From my regular dining spots pushing pricey, fruity concoctions ending in “-tini” to the moment on my last grocery store trip when I found a margarita mix display sitting next to the toilet paper, it seems evident that alcohol’s popularity has reached a new, femininity-infused peak.
Last winter the Centers for Disease Control and Prevention identified binge drinking among women and girls— especially high-school girls and young women, whites and Hispanics, and adult women with household incomes of $75,000 or more — as a serious but under-recognized problem.
Gabrielle Glaser’s new book, “Her Best-Kept Secret: Why Women Drink — And How They Can Regain Control,” contends that women are drinking more now than at any other time in history, at least in part to cope with the stresses of motherhood and career.
Recently, British experts reported a rise in liver disease among female professionals under 30 in some of London’s wealthiest areas. They over-imbibe socially, but also on the job — either during work-related functions or after-work gatherings.
It’s not so different in America. As The Wall Street Journal reported in late June, companies are offering open bars, kegs and on-site happy hours to employees — especially younger ones — to help lure talent, keep people comfortable during increasingly longer workdays, and connect employees across different divisions while fostering workplace community.
I’ve worked in such environments and they became yet another place where I had to steel myself for the inevitable weirdness of being a non-drinker in an alcohol-centric society.
Seriously, I felt less peer pressure to drink as an undergraduate at a state university with a legitimately terrible reputation as a party school — our campus was closed multiple times due to alcohol-fueled riots — than I have as a professional in corporate settings.
Which brings us to the question of how best to deal with being the anomalous adult who, by choice, steers clear of the ever-expanding world of “alcoholification.” I say “by choice” because I don’t have any good reason or excuse that stops people in their tracks.
Unless you are an obviously pregnant woman, have an illness that requires medications, are a recovering alcoholic (and don’t mind fessing up to it) or are devoutly religious, you get puzzled, sometimes alarmed, looks when turning down a drink.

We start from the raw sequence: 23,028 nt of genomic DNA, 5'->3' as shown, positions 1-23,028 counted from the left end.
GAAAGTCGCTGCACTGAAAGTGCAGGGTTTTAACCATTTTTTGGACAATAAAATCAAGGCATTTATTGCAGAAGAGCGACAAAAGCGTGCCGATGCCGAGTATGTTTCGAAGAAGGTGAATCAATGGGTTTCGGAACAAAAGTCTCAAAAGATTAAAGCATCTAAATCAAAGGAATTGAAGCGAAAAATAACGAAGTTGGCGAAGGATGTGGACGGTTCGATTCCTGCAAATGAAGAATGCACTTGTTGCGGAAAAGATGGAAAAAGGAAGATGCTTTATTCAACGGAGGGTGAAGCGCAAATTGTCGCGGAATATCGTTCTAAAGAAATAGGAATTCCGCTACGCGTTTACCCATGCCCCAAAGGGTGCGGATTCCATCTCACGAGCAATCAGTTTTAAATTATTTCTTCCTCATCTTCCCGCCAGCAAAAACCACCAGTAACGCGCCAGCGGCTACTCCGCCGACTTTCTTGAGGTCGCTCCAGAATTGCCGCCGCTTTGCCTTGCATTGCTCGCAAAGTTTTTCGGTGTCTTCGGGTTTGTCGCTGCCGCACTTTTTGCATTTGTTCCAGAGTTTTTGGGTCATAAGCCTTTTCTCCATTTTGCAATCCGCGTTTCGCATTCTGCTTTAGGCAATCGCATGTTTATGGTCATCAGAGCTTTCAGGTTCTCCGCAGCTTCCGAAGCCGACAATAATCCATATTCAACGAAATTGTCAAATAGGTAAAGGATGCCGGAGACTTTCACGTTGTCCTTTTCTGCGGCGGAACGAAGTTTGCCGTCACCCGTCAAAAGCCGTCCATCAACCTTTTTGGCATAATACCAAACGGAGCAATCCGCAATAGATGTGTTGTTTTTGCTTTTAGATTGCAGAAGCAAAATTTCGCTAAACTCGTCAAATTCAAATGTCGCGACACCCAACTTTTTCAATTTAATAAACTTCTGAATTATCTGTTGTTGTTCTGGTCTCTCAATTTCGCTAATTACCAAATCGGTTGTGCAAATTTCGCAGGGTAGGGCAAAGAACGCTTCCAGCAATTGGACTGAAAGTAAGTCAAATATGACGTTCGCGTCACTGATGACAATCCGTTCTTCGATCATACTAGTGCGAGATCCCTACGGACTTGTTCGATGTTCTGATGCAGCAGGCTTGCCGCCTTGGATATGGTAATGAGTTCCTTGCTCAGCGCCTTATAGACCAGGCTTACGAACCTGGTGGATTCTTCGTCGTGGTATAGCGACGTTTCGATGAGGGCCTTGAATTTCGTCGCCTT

“It’s important to give people who want to abstain the language and the reasons for saying ‘no’ because people respond very strongly to ‘no.’ Immediately you get this litany of questions: ‘Are you sick?’ ‘Is something wrong?’ ‘Did I say something to upset you?’” said Robert Lindsey, president and CEO of the National Council on Alcoholism and Drug Dependence.
“Many people are uncomfortable when someone chooses not to drink and they project that uncomfortableness on the person. Then they put pressure on them to join them in drinking.”
Lindsey even takes issue with how we use the word “drink” these days. When I told him that I don’t drink, he shot back: “You do ‘drink’! You just don’t drink alcohol. The reality is that we have allowed the alcohol companies to co-opt the term ‘drink’ to equal ‘alcohol.’ The word ‘drink’ refers to water, juice, soda, coffee, tea, whatever. Allowing ‘drink’ to equal ‘alcohol’ is such an enormous disservice.”
I like his line of thinking, but it seems as though this sort of explanation would open up more conversation than I’d want to unleash at the moment everyone’s bellying up to the bar.
Crowd-sourcing my social media networks overwhelmingly yielded the suggestion to lie. Whether it was blaming it on “medication,” the responsibility of being a “designated driver” or carrying around a drink that only looked like a cocktail, the consensus was to pretend.
A public information coordinator from Alcoholics Anonymous sent me a chapter from the group’s booklet “Living Sober,” which suggests not lying because then you have to deal with all the nosey follow-up questions. AA’s best advice is to just decline without hesitation or apology.
Similarly, Lindsey suggested to me — and others who also dread the moment when you become a suspicious abstainer in the eyes of others — “Confidently say ‘I am choosing not to drink today’ and ask for something else. The more matter-of-fact you are, the easier it is for the other person to say ‘OK’ and move on.”
Follow Esther Cepeda on Twitter, @estherjcepeda.